In 2016, I read a lot of books. I would recommend one above all the others though, to a general audience. Economix, written by Michael Goodwin and illustrated by Dan E. Burr, is the most generally useful book for understanding our world I read all year. It focuses on factual economics, or how economic theories interact with actual reality, instead of the fantasy land of much basic economic writing.
Factual economics is my own coined term, not Goodwin’s, so I’ll give it a quick explanation. To explore the differences between factual economics and economics as it is usually presented, let’s start by talking about Spaceballs1No one has ever said this before, ever..
Mel Brooks’s Imperial Economic Satire
In this 1987 Star Wars spoof, the incompetent villainous society of Planet Spaceball has wasted all their air. Their planet’s atmosphere is just disgusting with pollution and depletion. These days, the elites have to suck down on canned air just to get a hit of that sweet sweet. Everyone else must make due with the stuff above their heads.
We describe canned air as a luxury good; you can survive without the canned air, but no one finds it pleasant at all. So those with resources seek out canned air to improve their experience. Canned air has a high demand, and a low supply. People pay a lot for it. This idea comes up in the first week of Economics 101.
But the plot progresses: tired of having to make due with canned air, the Spaceball elite decide to get their hands on the pure atmosphere of Planet Druidia. Druidia has a huge supply of clean air, and Spaceball has a huge demand for it. Surely they could come to some sort of arrangement: exchange air, for, say, intergalactic warships? Negotiations could eventually determine a fair rate to exchange Druidia’s natural resources for Spaceball’s military might.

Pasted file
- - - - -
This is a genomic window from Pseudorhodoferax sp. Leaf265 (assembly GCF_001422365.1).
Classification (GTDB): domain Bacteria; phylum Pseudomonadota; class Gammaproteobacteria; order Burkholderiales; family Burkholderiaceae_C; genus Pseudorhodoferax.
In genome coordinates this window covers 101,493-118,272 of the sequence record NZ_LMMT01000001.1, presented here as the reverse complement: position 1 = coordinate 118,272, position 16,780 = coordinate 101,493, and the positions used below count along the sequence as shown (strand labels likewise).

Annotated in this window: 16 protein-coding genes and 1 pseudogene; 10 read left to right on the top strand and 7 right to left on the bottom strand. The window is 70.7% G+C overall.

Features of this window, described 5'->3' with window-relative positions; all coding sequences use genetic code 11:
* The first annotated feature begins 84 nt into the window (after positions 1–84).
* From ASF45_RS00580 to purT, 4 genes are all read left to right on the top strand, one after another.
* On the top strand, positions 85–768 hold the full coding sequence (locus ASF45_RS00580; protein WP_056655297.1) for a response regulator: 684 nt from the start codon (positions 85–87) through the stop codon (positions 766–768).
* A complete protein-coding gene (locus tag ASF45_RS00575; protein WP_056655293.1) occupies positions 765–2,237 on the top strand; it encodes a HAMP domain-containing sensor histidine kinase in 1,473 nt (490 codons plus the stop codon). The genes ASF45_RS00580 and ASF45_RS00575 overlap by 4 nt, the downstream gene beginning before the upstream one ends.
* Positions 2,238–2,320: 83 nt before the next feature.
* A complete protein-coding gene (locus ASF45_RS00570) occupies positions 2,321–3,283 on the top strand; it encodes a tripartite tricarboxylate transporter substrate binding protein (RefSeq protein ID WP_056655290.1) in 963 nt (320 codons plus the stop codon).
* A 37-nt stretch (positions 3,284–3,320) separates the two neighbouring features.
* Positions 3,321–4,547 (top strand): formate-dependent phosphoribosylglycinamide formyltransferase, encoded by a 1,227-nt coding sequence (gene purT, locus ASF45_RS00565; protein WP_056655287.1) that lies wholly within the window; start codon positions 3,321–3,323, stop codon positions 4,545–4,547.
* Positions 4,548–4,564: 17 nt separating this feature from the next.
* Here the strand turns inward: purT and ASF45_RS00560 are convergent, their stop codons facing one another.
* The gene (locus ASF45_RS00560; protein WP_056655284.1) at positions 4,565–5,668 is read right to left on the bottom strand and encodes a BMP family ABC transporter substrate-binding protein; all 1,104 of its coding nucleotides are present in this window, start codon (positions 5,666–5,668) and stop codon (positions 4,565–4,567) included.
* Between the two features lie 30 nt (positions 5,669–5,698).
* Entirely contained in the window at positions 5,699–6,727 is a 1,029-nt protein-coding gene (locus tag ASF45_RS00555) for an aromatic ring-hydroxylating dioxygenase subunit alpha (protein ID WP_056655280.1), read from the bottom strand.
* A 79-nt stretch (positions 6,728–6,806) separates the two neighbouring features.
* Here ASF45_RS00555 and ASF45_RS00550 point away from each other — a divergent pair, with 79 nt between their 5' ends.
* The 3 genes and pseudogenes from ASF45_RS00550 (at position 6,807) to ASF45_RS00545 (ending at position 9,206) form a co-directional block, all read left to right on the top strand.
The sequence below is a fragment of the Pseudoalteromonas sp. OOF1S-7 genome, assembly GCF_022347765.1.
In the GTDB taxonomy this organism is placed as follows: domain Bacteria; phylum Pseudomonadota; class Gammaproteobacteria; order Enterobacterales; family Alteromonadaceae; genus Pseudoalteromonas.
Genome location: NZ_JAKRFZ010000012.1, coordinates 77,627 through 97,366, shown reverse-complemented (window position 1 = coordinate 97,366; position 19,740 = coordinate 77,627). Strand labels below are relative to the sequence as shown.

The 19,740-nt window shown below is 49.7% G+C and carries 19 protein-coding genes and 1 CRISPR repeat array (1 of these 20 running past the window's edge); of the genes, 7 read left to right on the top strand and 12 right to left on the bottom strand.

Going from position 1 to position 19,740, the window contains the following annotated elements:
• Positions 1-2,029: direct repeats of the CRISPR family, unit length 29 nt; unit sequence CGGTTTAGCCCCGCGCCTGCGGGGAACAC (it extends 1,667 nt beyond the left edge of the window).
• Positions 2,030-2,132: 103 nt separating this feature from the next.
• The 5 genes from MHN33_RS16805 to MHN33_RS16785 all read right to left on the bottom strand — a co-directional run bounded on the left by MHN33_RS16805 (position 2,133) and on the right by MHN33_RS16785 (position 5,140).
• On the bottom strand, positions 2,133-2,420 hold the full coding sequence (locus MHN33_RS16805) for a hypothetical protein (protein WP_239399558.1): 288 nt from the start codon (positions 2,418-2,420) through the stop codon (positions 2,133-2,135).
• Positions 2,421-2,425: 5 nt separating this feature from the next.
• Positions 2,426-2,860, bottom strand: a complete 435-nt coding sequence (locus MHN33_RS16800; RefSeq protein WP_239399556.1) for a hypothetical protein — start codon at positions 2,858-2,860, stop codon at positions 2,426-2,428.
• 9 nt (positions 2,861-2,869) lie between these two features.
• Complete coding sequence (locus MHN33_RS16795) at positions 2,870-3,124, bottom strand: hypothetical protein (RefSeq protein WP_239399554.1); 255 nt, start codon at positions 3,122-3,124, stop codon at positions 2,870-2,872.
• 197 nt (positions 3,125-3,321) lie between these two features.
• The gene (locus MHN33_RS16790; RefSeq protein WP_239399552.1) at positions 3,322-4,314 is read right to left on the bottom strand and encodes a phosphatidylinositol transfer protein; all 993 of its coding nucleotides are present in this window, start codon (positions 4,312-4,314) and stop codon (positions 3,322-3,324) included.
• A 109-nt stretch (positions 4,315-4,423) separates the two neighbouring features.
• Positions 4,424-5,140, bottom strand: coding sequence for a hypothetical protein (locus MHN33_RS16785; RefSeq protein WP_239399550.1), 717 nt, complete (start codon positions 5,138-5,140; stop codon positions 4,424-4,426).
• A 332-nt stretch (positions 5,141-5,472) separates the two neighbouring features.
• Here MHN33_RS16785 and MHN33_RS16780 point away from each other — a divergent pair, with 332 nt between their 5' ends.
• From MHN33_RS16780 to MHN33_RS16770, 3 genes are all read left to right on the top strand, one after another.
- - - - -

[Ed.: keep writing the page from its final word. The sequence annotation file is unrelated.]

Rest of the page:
Of course, Spaceball could do something else with its military. It could just steal Druidia’s air. Enter Mega Maid, a spacecraft designed to do just that.
Spoiler alert: the heroes destroy Mega Maid, and keep Druidia’s air safely in its skies.
If the Spaceballs’ plan had worked, those villains could have solved the domestic crunch of high air prices while avoiding the perils of interplanetary trade. And all for a modest military investment! Most Economics 101 theories don’t account for the forcible seizure of resources; for that, you need a realist’s perspective. You need factual economics.
Back into the Real World
How could you explain the world without the Industrial Revolution? How could you explain the Industrial Revolution without the British Empire and its global resource wars? To me, you just can’t. The use of military force to circumvent ‘normal’ pricing happens throughout history. And we have more circumventions of normal pricing, and many more subtle: duplicity, time pressure, negotiating skill, relative strength, etc., all move the price of a good.
In fact, one might say that the price of a good comes from the relative negotiating strengths of the buyer and the seller, and that supply and demand in the market are actually just factors that influence negotiating strength.
This is one of Goodwin’s main lessons in Economix. You can have all the abstract reasoning about prices and markets that you might want, but things work in the real world, not the imaginative world. You can have markets, but you always, always have market interference. No one is free, these days, to traffic in indentured servants and slaves, even though this was standard fare three hundred years ago. Those villains who do participate in the modern slave trade know that their market has been regulated out of legal existence, and they will be punished severely if they don’t take precautions.